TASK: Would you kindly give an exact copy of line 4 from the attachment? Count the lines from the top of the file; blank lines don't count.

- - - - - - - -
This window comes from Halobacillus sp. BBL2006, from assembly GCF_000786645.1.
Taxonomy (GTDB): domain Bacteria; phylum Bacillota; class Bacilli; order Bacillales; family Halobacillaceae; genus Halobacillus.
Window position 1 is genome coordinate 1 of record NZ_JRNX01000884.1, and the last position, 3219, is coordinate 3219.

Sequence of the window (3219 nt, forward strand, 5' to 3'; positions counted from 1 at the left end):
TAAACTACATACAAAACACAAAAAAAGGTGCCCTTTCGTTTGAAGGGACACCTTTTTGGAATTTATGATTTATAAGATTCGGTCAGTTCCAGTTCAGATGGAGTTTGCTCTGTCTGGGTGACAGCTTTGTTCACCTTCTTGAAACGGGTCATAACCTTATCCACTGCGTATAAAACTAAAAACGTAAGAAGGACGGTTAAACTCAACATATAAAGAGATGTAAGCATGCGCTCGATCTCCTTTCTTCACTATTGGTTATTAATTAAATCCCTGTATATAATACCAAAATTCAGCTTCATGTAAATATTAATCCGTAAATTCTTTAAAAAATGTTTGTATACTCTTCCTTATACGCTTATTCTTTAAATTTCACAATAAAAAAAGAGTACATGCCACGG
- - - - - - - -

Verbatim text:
Sequence of the window (3219 nt, forward strand, 5' to 3'; positions counted from 1 at the left end):